We need more research on women. We need a different approach to the healthcare team that takes care of women. We need more women-focused care and we certainly need more women cardiologists. Beyond that we need a much more collaborative and team-based approach to address these deficiencies that we have with taking care of women when it comes to cardiovascular disease and to address this gap in terms of survival.

Leverage Consumer Wearables 

Another important opportunity for personalization is to use consumer wearable devices. This is where women can become empowered to take control of their health and navigate more skillfully different stages of life from an early age through fertility, pregnancy, perimenopause, menopause, and beyond. Wearables give women the opportunity to measure their temperature, their stress levels as well as sleep dysregulation. By being able to optimize two foundational elements of good health – sleep and stress – women can take actionable steps to balance their hormones in the short, and long term.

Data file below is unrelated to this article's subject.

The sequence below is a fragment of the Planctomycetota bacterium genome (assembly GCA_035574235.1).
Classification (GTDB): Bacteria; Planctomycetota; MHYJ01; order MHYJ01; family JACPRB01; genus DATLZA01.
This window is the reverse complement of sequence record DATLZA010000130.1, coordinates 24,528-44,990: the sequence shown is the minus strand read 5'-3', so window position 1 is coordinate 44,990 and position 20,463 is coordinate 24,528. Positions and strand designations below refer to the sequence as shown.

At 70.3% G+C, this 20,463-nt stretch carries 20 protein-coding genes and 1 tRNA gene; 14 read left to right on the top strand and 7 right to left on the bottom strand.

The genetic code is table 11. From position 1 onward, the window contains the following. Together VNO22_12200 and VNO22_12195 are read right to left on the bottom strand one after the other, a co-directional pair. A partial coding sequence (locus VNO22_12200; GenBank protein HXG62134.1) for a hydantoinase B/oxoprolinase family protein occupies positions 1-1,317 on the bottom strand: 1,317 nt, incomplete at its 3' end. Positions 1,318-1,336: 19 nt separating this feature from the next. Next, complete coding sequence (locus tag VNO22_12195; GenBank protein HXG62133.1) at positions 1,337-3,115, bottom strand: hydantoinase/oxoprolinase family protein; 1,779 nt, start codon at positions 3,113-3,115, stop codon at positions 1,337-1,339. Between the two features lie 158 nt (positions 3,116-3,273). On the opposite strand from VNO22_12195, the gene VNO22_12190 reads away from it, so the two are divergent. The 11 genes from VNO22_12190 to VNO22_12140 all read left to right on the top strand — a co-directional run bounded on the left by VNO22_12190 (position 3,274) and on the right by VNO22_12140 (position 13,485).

A large, and unfair, proportion of women experience stress that affects our physical health – and we are WEARY FROM IT because stress raises cortisol. Too much cortisol makes you gain belly fat, increases sugar cravings, and brings other hormones out of balance, including testosterone, DHEA, progesterone, and thyroid.

Many of us are unaware that properly managing stress can have positive effects and actually drive us towards success. Stress and recovery triggers are individualized and influenced by factors like personality, life experiences, coping mechanisms, history of trauma, and culture. Further, women and men respond differently to stress. Men tend to go to fight/flight. Women tend to go to freeze/fawn since fighting and fleeing don’t work so well. When we are on our game, women are especially good at tend and befriend.

Wearables like the Oura ring can help us change the way we think about stress, not as the enemy, but a valuable tool for personal growth and wellbeing.

Gut Health and the Gender Gap